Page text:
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Password Report: Honeypot Data Shows Bot Attack Trends Against RDP, SSH

An analysis of data collected by Rapid7’s RDP and SSH honeypots between September 10, 2021, and September 9, 2022, found tens of millions of connection attempts. The honeypots captured 215,894 unique IP source addresses and 512,002 unique passwords across RDP and SSH honeypots. Almost all the passwords (99.997%) can be found in rockyou2021.txt.

An analysis of data collected by Rapid7’s RDP and SSH honeypots between September 10, 2021, and September 9, 2022, found tens of millions of connection attempts. The honeypots captured 215,894 unique IP source addresses and 512,002 unique passwords across RDP and SSH honeypots. Almost all the passwords (99.997%) can be found in rockyou2021.txt.

In 2009, Rockyou was hacked. The attackers found and stole 32 million cleartext user accounts. A subsequently exposed list of 14,341,564 passwords became the original rockyou.txt widely used in dictionary attacks and included with Kali Linux to aid penetration testing.

Over the following years additional password lists have been added to the original, culminating in the rockyou2021.txt collection now comprising about 8.4 billion passwords in a 92 GB text file. This is freely available on GitHub.

“We use the rockyou set as a source of passwords that attackers can trivially generate and try, to see if there is some evolution beyond the use of a password list,” explains Rapid7 in its Good Passwords for Bad Bots report (PDF).

That 99.99% of the passwords used to attack the Rapid7 honeypots can be found in this password list is probably an understatement. Only 14 of the 497,848 passwords used in the SSH attacks are not included in rockyou2021 – and each one of these include the IP address of the attacked honeypot. Rapid7 suggests this may be a programming error in the scanner being used by the attacker.

Only one password among those used to attack the RDP honeypots is not included in rockyou2021. This is ‘AuToLoG2019.09.25’, which was the thirteenth most used password. This is a little puzzling, but the report notes there are malware samples containing the ‘AuToLoG’ string. “The samples are classified as generic trojans by most antivirus vendors but appear to have RDP credentials hardcoded into them,” comments the report.

Apart from the SSH ‘errors’ and the single AuToLog RDP password, every other password used in the honeypot attacks can be found in rockyou2021. Honeypot attacks are, by their nature, automated opportunistic bot attacks. 

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Rapid7’s analysis of the passwords used shows a heavy preference for the standard known commonly used passwords. The top five RDP password attempts were ‘ ‘ (the empty string), ‘123’, ‘password’, ‘123qwe’, and ‘admin’. The top five SSH password attempts were ‘123456’, ‘nproc’, ‘test’, ‘qwerty’, and ‘password’. These and every other password could have been sourced from rockyou2021.

But rockyou2021 is effectively just a massive word list. It does not include random, mixed ASCII and special character strings. While it includes something like 8.4 billion strings, a complete list of all possible ASCII seven-character strings would comprise around 70 trillion possibilities (95^7). This would rise dramatically with any increase in the password length.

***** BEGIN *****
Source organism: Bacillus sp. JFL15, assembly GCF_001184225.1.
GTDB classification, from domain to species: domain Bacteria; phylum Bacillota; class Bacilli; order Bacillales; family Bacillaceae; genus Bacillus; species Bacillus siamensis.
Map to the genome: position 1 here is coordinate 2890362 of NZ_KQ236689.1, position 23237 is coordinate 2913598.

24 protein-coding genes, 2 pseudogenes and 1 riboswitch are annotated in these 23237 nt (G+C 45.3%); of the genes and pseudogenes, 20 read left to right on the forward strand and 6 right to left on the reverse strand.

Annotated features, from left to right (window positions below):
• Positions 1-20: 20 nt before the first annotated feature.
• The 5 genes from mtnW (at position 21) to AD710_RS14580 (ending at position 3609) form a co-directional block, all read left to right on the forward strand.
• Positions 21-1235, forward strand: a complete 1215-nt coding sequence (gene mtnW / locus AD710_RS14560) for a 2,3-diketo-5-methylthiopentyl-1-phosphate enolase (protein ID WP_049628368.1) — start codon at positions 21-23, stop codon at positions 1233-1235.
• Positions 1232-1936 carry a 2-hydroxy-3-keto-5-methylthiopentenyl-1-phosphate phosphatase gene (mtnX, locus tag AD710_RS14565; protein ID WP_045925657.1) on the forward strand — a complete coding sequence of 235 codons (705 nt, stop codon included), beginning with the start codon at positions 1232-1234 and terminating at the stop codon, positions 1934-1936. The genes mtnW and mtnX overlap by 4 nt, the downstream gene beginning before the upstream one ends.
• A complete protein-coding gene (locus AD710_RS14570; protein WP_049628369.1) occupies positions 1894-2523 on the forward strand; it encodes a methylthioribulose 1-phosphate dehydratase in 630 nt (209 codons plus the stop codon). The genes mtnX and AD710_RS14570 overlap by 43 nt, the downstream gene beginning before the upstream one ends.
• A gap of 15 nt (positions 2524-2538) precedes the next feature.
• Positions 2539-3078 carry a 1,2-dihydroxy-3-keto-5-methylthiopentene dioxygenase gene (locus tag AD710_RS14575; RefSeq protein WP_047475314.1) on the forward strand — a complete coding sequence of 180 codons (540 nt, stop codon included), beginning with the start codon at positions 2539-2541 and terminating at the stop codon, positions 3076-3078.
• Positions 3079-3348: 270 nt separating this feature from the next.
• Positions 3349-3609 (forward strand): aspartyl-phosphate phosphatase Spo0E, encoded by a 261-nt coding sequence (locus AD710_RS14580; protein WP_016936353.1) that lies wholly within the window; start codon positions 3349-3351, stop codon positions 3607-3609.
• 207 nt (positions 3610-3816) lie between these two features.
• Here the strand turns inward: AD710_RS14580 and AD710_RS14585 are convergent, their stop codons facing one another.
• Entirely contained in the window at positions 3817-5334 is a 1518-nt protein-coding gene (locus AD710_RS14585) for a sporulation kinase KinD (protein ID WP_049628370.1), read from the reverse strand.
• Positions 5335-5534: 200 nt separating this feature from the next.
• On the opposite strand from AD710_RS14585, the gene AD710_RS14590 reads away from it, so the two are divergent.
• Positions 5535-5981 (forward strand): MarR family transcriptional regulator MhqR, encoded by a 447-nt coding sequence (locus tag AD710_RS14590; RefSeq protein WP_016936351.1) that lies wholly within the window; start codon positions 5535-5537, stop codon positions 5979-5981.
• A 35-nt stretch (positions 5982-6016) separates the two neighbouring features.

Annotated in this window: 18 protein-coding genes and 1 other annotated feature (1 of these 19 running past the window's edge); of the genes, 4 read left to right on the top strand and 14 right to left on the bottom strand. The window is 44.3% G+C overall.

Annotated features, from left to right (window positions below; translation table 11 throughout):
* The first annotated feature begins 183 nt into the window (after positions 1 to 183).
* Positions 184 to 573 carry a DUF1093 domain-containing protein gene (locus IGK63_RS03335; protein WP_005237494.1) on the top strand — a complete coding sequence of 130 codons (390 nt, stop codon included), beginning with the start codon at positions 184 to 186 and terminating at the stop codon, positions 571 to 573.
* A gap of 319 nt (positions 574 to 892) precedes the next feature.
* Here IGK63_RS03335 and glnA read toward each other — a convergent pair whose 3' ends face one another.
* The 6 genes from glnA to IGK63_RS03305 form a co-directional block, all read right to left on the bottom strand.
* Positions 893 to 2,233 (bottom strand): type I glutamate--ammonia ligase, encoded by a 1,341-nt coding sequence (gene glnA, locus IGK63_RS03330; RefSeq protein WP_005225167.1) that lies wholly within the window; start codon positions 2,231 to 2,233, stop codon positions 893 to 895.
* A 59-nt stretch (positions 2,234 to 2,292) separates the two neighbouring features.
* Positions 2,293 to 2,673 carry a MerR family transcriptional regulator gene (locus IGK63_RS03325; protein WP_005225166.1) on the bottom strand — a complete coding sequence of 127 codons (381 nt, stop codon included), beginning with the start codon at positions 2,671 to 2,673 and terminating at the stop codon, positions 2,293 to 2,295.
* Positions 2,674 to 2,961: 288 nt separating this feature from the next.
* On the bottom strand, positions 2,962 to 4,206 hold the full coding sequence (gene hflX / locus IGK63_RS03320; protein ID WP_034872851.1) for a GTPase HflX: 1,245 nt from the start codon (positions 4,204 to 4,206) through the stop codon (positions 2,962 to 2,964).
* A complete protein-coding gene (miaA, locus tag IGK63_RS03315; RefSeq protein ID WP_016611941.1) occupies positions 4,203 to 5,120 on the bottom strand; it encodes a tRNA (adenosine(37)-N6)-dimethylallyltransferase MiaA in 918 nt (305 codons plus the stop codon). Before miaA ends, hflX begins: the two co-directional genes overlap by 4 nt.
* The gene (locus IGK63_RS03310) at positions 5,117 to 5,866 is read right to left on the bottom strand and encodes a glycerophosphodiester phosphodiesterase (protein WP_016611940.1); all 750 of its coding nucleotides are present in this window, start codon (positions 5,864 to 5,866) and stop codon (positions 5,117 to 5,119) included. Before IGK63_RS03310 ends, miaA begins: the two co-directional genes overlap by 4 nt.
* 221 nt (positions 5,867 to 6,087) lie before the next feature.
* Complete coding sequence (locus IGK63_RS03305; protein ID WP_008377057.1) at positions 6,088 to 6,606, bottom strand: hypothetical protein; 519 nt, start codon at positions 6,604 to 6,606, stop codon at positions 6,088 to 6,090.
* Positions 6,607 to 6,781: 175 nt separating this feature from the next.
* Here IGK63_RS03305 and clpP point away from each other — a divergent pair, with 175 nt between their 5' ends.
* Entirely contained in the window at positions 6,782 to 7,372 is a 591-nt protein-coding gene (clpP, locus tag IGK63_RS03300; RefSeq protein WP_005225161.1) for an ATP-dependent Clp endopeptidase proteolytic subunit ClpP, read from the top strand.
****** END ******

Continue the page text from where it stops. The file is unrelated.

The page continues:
The overriding conclusion from Rapid7’s analysis is that the use of long, strong random strings such as those generated by password managers and not likely to be included in ‘dictionaries’ would provide a very strong defense against opportunistic bot-driven automated attacks.

Tod Beardsley, Rapid 7’s director of research, points out that these automated attacks are low-cost, but not no-cost. “The concentration on lame and default passwords demonstrates that there are still enough in common use to make the attacks worthwhile for the attackers,” he told SecurityWeek. This in turn indicates that password managers are not yet the default method of generating and storing passwords.

The problem with password managers is that they are not easy or necessarily intuitive to use. “The UX is poor, and they tend to be a bit clunky – and the additional friction stops people using them,” said Beardsley. “We’re failing to educate people on the use of password managers to generate and store a long, strong random password.”

But he added, length is even more important than complexity. “Password length is the name of the game when it comes to having good passwords.” He even noted that in the age of remote working, the idea of the long-derided ‘password notebook’ kept securely at home becomes a realistic option.

But the primary takeaway from this Rapid7 research is that if companies and people can condition themselves to generate passwords of sufficient length (Beardsley uses 14 characters) containing a few special characters, there is a strong likelihood that the current generation of automated opportunistic attacks against RDP and SSH will be defeated.

This doesn’t apply to individual targeted attacks. That’s a different story.

Related: Thousands of Unprotected RDP Servers Can Be Abused for DDoS Attacks

Related: Millions of Endpoints Exposed via RDP: Report

Related: SMA Technologies Fixes Critical Security Flaw in Workload Automation Solution

Related: Flaw in Password Managers Allowed Apps to Steal Credentials

Written By

Kevin Townsend is a Senior Contributor at SecurityWeek. He has been writing about high tech issues since before the birth of Microsoft. For the last 15 years he has specialized in information security; and has had many thousands of articles published in dozens of different magazines – from The Times and the Financial Times to current and long-gone computer magazines.

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